Soon everyone will be able to enter the Cave of the Patriarchs
Perhaps you do not know that the Cave of the Patriarchs — Maarat Hamachpelah — is not accessible to all. While everyone is permitted to enter the holy site at which Abraham, Isaac and Jacob, and their wives Sarah, Leah and Rivka are buried, not everyone is able to. In today’s world of attending to issues of human rights and accessibility it is inconceivable that such an important historic and sacred site has remained inaccessible to the disabled, the elderly and pregnant women who are unable to manage the stairs at either entrance — the one only non-Jews are allowed to use or the one by which Jews can enter the site.
In 2003, the first request to make the site accessible was submitted to the Knesset. Architects designed an accessibility elevator and a path up from the parking level to the base of the building. But for some reason, the Israeli Knesset committee and COGAT, the Israeli civil administration for Judea-Samaria, gave in, over the years, to pressure to delay and put off final approval. If it were not for the dogged determination of B’Tsalmo CEO Shai Glick, it is highly unlikely the elevator and path would be nearing completion today.
When Glick sinks his teeth into something, he never lets go. And soon, very soon, the fruits of his labour will be realized and EVERYONE will be able to worship inside this most important spiritual site.
Here are two videos Glick recently shared. I suggest you read my English translations of Glick’s narration before viewing the videos in order to anticipate exactly what you will see.
The Accessibility Path
This is a[n ancient] street that existed at the foot of the Cave of the Patriarchs. This street was exposed as a result of the efforts to make the site accessible. They dug here and discovered the street. We can see evidence of the bustling life that went on here.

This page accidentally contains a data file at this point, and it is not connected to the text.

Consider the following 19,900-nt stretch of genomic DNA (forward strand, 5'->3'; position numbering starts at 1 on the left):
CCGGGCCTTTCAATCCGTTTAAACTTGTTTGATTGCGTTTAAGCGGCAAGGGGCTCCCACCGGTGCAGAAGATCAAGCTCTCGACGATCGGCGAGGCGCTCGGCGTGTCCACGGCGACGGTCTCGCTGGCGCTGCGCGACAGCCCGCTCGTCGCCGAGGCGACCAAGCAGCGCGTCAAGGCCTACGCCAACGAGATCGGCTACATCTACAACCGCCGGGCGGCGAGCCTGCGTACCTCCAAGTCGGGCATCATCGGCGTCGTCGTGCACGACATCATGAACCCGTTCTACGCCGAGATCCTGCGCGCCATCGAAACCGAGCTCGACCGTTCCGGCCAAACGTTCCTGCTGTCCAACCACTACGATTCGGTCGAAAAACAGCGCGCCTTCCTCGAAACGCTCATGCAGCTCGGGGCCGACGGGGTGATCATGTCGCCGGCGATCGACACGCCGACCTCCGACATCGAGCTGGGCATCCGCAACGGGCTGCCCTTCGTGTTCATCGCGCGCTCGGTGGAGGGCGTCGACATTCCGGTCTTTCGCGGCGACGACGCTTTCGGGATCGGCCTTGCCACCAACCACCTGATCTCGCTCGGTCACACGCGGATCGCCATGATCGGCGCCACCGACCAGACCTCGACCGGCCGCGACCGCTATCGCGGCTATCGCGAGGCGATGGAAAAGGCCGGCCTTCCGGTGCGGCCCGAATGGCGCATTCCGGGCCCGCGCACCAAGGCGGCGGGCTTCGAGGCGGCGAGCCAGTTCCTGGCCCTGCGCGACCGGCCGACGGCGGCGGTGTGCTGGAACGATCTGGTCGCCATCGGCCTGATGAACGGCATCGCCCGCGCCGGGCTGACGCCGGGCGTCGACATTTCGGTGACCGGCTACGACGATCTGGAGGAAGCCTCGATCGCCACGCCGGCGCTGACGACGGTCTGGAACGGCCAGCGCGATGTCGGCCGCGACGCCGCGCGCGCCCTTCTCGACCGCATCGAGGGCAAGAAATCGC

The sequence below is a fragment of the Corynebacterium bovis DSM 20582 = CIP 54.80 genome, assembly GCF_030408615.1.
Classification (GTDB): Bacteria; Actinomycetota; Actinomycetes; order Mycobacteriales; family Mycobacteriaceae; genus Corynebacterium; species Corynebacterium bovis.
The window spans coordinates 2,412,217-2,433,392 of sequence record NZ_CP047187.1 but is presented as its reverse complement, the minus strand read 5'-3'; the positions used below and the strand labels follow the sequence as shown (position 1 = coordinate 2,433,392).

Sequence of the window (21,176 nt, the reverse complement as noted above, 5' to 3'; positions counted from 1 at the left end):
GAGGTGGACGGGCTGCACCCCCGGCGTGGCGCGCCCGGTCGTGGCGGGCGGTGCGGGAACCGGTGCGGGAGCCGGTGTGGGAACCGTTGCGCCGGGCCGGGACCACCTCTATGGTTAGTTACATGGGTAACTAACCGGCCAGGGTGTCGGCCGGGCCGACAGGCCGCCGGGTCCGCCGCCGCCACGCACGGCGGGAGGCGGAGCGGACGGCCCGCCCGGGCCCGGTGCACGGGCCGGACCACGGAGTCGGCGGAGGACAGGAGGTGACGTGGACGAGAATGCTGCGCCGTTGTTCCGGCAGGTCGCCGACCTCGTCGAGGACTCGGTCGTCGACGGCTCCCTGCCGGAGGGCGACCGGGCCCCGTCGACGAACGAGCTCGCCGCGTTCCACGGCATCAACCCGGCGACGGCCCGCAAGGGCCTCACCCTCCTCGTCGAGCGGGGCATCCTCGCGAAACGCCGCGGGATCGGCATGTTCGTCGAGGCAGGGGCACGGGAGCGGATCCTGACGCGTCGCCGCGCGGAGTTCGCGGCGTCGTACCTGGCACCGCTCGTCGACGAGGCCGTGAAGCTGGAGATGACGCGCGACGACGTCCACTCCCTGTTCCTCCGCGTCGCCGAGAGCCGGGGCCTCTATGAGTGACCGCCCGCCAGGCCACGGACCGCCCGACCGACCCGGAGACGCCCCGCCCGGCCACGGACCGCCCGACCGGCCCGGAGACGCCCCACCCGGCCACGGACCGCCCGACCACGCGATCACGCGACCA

At the moment, the site in the process of being worked, and soon we will see a paved snake-shaped path that every disabled person will be able to use to get from the parking up to here — to get up here in a dignified fashion.
As we see, from here visitors can go on in the direction of the elevator at the Cave of the Patriarchs. We can see the bridge here [at the upper edge of the building in the middle of the screen at 27 seconds] and the elevator. All disabled individuals will be able to get to the Cave of the Patriarchs with dignity, a battle that took us seven years to accomplish. B’Tsalmo does not complain — we act.
I wondered why the authorities were not finding a way to keep the amazing street open for viewing at the same time as providing the accessibility path. Glick informed me that the ancient street is being covered with material that can easily be removed when the time will be right (meaning perhaps, when there will be a budget available) for making it a dual-purpose area: path as well as archaeological viewing site.
The Accessibility Elevator
The elevator to the Cave of the Patriarchs is located here. You can see the bridge and the elevator shaft. With the help of God, the accessibility path will soon be done. The elevator is already complete on the outside and soon it will be finished internally. People with disabilities will reach this point and will go up into the site: Jews, Muslims. In this way we achieve freedom of worship, freedom of movement, religious freedom — human rights for all, for Jews and for Muslims, in Judea-Samaria, in the Negev and the Galilee, in South Tel Aviv.
B’tsalmo does not complain — we act. We will continue to act on your behalf and we will notify you of the opening of the elevator.
My earlier articles on this topic are:
November 2019: Whan an elevator is not just an elevator.
Feature Image Credit: Screenshot from video taken and narrated by Shai Glick.